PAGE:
Self-Storying to (De)Construct Compulsory Heterosexuality: A Feminist Poststructural Autoethnography of a Self-Wedding Ritual
Baldwin, Amanda Lyn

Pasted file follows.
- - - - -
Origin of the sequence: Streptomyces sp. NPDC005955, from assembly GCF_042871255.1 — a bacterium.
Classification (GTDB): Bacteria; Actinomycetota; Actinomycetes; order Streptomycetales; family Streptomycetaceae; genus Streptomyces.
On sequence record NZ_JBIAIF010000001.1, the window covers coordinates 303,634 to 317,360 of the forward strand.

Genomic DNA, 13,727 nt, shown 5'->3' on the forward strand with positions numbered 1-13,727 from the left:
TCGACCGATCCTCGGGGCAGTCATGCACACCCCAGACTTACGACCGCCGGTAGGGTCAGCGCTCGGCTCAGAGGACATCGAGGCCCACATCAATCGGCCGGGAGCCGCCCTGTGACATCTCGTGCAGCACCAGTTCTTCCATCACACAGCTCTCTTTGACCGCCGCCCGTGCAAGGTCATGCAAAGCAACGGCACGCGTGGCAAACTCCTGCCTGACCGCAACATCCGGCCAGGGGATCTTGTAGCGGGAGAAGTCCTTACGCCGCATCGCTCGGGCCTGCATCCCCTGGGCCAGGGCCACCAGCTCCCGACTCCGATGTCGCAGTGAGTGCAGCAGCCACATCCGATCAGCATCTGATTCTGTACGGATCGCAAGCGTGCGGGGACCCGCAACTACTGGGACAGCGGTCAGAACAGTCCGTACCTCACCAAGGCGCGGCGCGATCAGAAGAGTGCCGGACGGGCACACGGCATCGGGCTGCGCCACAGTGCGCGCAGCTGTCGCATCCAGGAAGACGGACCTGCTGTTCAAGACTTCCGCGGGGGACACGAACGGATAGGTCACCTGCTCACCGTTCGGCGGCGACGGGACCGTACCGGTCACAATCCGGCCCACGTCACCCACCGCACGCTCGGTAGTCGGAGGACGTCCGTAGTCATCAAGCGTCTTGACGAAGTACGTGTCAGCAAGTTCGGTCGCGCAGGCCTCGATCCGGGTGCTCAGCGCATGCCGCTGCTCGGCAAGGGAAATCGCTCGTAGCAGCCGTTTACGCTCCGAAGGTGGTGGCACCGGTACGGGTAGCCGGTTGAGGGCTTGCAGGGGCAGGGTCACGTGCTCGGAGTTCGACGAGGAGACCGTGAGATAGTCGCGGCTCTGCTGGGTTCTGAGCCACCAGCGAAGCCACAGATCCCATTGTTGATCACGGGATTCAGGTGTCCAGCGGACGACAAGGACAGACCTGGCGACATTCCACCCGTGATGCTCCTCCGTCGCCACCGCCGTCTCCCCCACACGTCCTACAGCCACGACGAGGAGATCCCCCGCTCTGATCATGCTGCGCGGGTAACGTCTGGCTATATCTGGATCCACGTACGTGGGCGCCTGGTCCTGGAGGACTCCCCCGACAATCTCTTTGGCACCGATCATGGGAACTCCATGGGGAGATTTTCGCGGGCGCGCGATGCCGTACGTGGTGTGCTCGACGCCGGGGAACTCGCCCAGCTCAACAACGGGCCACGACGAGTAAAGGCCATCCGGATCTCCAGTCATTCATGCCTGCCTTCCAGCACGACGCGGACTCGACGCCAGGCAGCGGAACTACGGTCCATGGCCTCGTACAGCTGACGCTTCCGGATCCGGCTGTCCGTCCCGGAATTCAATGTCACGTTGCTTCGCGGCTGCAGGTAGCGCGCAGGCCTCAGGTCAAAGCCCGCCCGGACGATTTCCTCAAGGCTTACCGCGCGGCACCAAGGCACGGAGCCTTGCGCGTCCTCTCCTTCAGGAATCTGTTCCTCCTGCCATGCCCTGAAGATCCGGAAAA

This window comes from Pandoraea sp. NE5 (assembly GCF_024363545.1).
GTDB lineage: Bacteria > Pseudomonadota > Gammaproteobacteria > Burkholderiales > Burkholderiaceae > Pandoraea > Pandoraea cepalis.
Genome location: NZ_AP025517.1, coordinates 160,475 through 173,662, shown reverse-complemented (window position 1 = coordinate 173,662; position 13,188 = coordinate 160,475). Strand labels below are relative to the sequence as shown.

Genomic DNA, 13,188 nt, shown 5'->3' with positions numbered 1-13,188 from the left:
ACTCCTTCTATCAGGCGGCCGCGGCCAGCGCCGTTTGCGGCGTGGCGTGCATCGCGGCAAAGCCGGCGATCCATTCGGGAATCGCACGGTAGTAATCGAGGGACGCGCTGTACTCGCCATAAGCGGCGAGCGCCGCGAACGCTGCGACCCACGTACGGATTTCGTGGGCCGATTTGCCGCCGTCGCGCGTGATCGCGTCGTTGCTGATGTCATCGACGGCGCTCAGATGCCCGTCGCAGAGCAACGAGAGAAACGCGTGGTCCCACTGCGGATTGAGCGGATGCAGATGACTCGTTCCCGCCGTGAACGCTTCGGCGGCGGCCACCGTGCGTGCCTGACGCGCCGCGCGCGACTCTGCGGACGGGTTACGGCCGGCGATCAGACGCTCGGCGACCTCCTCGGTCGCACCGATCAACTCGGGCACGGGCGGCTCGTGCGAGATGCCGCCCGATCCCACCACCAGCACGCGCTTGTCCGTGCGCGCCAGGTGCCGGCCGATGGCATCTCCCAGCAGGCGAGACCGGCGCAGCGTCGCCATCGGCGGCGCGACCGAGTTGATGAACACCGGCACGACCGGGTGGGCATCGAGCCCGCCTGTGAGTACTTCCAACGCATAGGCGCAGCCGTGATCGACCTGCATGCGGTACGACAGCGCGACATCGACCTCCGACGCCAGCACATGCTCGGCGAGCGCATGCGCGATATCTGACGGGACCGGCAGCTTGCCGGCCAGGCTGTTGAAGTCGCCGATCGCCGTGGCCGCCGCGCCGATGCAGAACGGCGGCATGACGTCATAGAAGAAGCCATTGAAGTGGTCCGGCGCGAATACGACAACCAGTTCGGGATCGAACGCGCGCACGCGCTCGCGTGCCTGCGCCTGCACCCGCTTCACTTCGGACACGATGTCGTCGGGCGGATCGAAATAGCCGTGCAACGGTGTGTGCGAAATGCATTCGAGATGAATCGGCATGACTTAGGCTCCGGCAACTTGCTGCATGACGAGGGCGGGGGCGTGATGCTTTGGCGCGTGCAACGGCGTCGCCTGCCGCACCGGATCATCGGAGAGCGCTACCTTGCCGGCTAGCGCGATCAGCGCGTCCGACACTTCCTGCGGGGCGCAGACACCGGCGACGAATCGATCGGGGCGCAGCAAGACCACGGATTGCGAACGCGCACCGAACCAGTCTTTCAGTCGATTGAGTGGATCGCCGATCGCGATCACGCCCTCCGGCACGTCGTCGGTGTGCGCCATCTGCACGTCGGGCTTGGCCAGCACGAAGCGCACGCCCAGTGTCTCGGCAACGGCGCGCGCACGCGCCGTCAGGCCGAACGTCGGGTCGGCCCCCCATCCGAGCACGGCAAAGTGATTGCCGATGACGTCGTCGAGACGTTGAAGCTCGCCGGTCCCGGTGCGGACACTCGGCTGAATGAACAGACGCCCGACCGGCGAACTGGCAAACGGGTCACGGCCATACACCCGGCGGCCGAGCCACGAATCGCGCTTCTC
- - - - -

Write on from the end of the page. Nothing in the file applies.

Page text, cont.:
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Written from the perspective of a white-settler, obese, bisexual, middle class cisfemale graduate student in Canada, the wedding ritual and bride are explored as sites of ideal female/feminine formation of the subject. Compulsory heterosexuality is implicated. “Single” and “married,” like “woman,” are constituted in discourses. The author explores ways that she, as an unmarried and therefore “single” woman has been positioned as personally deficient as single-ness is produced as an illegitimate and undesirable position for female/feminine subjects to take up. This research uses an autoethnographic methodological frame augmented by feminist poststructural epistemology to open up, trouble, disrupt and interrupt the figuring of the bride in hopes of (re)signification and new practices of the female and feminine self for the writer. The writer privileges story in the forms of narrative, poetry, theatrical vignette and photography; theoretical literature provides context and a methodological framework and adds a supplemental layer of analysis. The story is told from various temporal positions including past, present, and future, blurring the idea of chronological age. Practices of self and the limits of agency and resistance to dominant discourses are explored. Many accounts of a feminist self-wedding are presented to illustrate the opportunities for resistance, disruption and deconstruction of sociohistoric subjects and discourse, in this case, the heterosexual bride.